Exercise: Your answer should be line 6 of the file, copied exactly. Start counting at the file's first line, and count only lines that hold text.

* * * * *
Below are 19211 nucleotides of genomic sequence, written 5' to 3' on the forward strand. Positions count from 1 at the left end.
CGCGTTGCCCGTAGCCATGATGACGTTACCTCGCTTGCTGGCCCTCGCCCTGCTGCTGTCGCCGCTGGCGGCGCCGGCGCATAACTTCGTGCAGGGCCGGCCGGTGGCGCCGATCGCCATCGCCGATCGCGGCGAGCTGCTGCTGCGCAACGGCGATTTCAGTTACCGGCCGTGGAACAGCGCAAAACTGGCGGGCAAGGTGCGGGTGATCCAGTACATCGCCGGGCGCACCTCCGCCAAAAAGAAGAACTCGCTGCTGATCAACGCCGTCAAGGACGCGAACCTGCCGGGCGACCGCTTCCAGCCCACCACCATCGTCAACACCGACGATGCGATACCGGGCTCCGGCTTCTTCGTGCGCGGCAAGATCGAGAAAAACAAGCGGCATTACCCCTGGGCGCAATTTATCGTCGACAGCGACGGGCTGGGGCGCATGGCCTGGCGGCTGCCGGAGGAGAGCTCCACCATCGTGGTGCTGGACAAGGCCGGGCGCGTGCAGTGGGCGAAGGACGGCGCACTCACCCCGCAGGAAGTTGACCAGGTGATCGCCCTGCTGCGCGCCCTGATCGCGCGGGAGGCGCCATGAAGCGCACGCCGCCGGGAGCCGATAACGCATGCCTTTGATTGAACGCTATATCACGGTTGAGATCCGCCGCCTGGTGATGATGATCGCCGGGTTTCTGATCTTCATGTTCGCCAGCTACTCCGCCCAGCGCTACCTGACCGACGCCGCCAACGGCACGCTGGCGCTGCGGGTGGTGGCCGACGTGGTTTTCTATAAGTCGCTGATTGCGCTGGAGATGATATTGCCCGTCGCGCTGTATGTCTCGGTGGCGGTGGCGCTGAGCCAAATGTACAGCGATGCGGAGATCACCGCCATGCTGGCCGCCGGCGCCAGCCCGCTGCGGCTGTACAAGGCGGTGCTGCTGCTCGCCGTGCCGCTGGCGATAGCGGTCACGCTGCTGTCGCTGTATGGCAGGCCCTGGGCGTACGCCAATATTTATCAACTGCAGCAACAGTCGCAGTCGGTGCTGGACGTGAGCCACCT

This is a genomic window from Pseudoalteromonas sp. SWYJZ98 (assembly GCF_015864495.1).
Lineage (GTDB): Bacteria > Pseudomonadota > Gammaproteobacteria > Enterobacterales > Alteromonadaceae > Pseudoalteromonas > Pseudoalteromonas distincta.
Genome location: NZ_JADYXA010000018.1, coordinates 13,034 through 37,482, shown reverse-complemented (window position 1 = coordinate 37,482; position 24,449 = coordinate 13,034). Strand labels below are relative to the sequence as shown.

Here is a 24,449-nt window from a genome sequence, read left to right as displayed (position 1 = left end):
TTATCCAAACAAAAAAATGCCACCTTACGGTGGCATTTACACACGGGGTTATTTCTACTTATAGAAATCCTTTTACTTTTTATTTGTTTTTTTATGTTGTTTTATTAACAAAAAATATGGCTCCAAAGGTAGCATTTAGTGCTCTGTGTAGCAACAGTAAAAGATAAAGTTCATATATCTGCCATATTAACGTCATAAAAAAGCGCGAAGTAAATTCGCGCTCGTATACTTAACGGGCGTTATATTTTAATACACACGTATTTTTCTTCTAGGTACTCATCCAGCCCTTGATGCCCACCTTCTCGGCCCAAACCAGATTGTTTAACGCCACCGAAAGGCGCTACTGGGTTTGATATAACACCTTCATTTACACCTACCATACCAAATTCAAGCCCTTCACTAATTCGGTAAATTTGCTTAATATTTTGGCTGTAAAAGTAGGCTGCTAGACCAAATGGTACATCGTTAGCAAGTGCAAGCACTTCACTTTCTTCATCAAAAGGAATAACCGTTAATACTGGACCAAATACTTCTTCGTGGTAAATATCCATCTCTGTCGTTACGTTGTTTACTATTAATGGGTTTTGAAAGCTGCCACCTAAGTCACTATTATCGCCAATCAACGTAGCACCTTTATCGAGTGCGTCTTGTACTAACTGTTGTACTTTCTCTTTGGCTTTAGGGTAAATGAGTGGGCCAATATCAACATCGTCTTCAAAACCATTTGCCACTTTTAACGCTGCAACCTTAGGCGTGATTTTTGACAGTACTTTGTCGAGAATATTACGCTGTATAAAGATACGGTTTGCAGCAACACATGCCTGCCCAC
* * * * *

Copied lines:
Here is a 24,449-nt window from a genome sequence, read left to right as displayed (position 1 = left end):